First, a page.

How does NATO view Russia?

It depends whom you ask. NATO's 28 members have their own interests, tolerance for risk and history with Russia to consider. Some view it as an aggressor, while others are dependent on its natural resources see good Russian relations as vital to their national interests.

Poland, Latvia, Lithuania and Estonia are nervous about Russia's growing influence and willingness to supply arms to ethnic Russians in other countries. All four countries have, at one point or another, been part of, satellites of or have been invaded by Russia. Some also all have sizable Russian-speaking minorities within their borders; in Estonia, 25 per cent of the population identify themselves as ethnic Russians, 27 per cent in Latvia and 6 per cent in Lithuania. The recent NATO rapid reaction force is meant to ease the anxiety these countries and establish a show of force that's hoped to deter possible Russian meddling.

Story continues below advertisement

Other European nations, while wary, rely heavily on Russia's natural resources. Russia is Europe's largest supplier of oil, coal and natural gas, and its gas pipelines criss-cross through Ukraine. Finland, the Czech Republic and Bulgaria import all of their natural gas from Russia while Slovakia, Hungary, Slovenia, Austria, Poland, Turkey, and Greece import more than 50 per cent. According to the International Energy Agency, Russia supplies about 38 per cent of German gas imports.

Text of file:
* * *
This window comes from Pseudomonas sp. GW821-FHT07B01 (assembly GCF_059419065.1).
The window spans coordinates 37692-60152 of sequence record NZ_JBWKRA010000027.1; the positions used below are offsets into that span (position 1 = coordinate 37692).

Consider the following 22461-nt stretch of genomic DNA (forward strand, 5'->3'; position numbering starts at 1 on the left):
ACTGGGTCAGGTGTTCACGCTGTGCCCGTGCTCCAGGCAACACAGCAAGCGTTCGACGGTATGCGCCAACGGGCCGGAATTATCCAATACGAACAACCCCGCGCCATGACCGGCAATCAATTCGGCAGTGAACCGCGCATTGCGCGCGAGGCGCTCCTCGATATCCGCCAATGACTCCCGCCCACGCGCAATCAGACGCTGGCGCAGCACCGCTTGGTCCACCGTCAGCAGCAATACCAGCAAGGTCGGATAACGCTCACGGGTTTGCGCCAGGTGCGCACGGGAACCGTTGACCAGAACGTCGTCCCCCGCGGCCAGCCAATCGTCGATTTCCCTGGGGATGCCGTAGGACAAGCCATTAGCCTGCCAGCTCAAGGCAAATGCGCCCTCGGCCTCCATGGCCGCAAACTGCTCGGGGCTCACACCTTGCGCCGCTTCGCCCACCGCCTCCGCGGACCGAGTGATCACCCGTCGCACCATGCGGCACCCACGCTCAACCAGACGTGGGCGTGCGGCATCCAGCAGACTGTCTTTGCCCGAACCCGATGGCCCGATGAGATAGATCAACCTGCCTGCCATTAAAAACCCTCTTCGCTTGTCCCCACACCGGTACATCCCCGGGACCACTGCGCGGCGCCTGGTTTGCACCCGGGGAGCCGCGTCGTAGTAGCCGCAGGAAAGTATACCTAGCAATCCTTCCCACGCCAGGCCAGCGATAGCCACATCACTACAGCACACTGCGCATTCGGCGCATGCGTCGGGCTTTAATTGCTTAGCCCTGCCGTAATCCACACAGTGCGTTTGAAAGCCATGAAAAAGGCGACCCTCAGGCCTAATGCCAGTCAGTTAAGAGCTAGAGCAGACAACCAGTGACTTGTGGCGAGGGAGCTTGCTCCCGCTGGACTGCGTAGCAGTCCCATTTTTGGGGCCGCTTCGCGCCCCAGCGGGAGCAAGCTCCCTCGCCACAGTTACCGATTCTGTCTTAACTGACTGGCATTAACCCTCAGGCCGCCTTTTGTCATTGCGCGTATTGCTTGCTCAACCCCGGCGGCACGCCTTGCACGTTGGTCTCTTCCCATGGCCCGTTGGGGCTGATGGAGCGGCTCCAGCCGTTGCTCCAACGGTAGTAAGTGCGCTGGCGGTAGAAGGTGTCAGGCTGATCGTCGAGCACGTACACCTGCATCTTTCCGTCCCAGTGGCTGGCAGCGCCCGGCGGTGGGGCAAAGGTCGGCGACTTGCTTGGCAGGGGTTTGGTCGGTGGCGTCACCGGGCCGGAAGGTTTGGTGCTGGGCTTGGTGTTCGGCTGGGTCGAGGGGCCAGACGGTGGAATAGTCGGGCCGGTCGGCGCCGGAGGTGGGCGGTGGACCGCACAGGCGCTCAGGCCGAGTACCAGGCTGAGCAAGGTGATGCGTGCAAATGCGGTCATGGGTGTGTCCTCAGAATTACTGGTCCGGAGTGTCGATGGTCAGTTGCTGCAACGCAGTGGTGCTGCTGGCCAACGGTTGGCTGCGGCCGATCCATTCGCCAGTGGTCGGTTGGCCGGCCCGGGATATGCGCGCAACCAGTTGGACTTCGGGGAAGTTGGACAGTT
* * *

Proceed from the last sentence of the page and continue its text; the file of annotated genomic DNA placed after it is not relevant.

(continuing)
According to news reports, the European Union is preparing for a disruption of natural gas this winter by banning the re-selling of gas and limiting industrial use. But Europe's reliance on Russia's resources makes imposing stiff sanctions very difficult when Russian retaliation may include turning off the gas flowing into Europe.

Great Britain, the United States and Canada, on the other hand, do not rely on Russia for energy, and have been very vocal in their opposition and tactics with Russia. The UK recently floated the idea of barring Russia from using the SWIFT payment system, one of Russia's main connections to the international financial system that would cause Russia problems in cross-border banking and potentially disrupt trade.

What are NATO's options in Ukraine?

In the 25 years since the fall of the Berlin wall and the breakup of the Soviet Empire, Russia has had a succession of weak, ineffectual or unpopular leaders. With Vladimir Putin's ascension, Russia once again has an outwardly strong leader. Yet even he is not immune to dissent. Putin's approval bottomed out in 2012 as protesters took to the streets and accused him of rigging the 2012 elections. Since the Ukraine crisis, his popularity has risen dramatically.

While Britain, the United States and Canada vowed at the recent NATO summit in Wales, to reinvent the military alliance so that it's better able to deal with events such as the Ukraine crisis, NATO's options are limited. NATO is not likely to put itself in a position to confront Russia directly. While NATO does not want to concede to Russian demands, neither does Europe want to press Russia to the point where natural gas stops flowing.

Story continues below advertisement

The most likely scenario to end the current violence in the region is a negotiated peace deal, which would in effect capitulate to Russia's demands. However, what happens to Ukraine in the long term is still in question.

What does Russia want?

Russia cannot abide by a Western-influence Ukraine. Russia has said on several occasions that NATO or EU expansion into Ukraine would be unacceptable, as would any effort to turn those countries against Russia. Ukraine has a large Russian-speaking minority and is of historical significance to Russia. Russia wants Ukraine as a buffer between it and the West and as a client state whose main economic partner is Russia, not the EU.